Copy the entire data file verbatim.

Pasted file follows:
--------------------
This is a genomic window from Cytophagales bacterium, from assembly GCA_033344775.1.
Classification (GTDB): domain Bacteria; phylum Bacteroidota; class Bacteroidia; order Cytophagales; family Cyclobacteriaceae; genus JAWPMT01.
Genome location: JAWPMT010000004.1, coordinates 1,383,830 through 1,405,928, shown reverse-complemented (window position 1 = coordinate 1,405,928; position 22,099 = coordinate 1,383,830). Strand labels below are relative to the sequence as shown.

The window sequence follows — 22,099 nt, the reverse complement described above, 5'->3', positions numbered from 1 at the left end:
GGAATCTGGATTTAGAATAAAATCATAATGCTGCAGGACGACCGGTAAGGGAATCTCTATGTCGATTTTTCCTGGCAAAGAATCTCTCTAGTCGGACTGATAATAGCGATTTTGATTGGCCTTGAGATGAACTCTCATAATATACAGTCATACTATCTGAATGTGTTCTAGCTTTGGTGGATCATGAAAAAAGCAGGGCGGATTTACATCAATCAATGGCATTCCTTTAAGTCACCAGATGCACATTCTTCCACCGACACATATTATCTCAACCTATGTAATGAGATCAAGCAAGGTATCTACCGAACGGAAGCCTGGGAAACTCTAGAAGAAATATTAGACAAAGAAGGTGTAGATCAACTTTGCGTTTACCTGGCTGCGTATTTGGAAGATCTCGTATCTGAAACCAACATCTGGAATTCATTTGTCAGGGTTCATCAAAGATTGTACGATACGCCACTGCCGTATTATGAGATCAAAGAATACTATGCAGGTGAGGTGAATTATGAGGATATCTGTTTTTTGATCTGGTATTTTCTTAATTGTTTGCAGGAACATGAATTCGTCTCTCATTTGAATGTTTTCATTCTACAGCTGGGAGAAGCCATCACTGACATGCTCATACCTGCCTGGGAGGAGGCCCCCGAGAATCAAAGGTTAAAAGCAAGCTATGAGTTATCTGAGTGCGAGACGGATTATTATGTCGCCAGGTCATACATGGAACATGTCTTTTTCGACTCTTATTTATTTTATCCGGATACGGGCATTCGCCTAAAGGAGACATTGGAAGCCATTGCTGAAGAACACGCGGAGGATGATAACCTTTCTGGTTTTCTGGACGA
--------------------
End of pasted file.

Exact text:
This is a genomic window from Cytophagales bacterium, from assembly GCA_033344775.1.
Classification (GTDB): domain Bacteria; phylum Bacteroidota; class Bacteroidia; order Cytophagales; family Cyclobacteriaceae; genus JAWPMT01.
Genome location: JAWPMT010000004.1, coordinates 1,383,830 through 1,405,928, shown reverse-complemented (window position 1 = coordinate 1,405,928; position 22,099 = coordinate 1,383,830). Strand labels below are relative to the sequence as shown.

The window sequence follows — 22,099 nt, the reverse complement described above, 5'->3', positions numbered from 1 at the left end:
GGAATCTGGATTTAGAATAAAATCATAATGCTGCAGGACGACCGGTAAGGGAATCTCTATGTCGATTTTTCCTGGCAAAGAATCTCTCTAGTCGGACTGATAATAGCGATTTTGATTGGCCTTGAGATGAACTCTCATAATATACAGTCATACTATCTGAATGTGTTCTAGCTTTGGTGGATCATGAAAAAAGCAGGGCGGATTTACATCAATCAATGGCATTCCTTTAAGTCACCAGATGCACATTCTTCCACCGACACATATTATCTCAACCTATGTAATGAGATCAAGCAAGGTATCTACCGAACGGAAGCCTGGGAAACTCTAGAAGAAATATTAGACAAAGAAGGTGTAGATCAACTTTGCGTTTACCTGGCTGCGTATTTGGAAGATCTCGTATCTGAAACCAACATCTGGAATTCATTTGTCAGGGTTCATCAAAGATTGTACGATACGCCACTGCCGTATTATGAGATCAAAGAATACTATGCAGGTGAGGTGAATTATGAGGATATCTGTTTTTTGATCTGGTATTTTCTTAATTGTTTGCAGGAACATGAATTCGTCTCTCATTTGAATGTTTTCATTCTACAGCTGGGAGAAGCCATCACTGACATGCTCATACCTGCCTGGGAGGAGGCCCCCGAGAATCAAAGGTTAAAAGCAAGCTATGAGTTATCTGAGTGCGAGACGGATTATTATGTCGCCAGGTCATACATGGAACATGTCTTTTTCGACTCTTATTTATTTTATCCGGATACGGGCATTCGCCTAAAGGAGACATTGGAAGCCATTGCTGAAGAACACGCGGAGGATGATAACCTTTCTGGTTTTCTGGACGA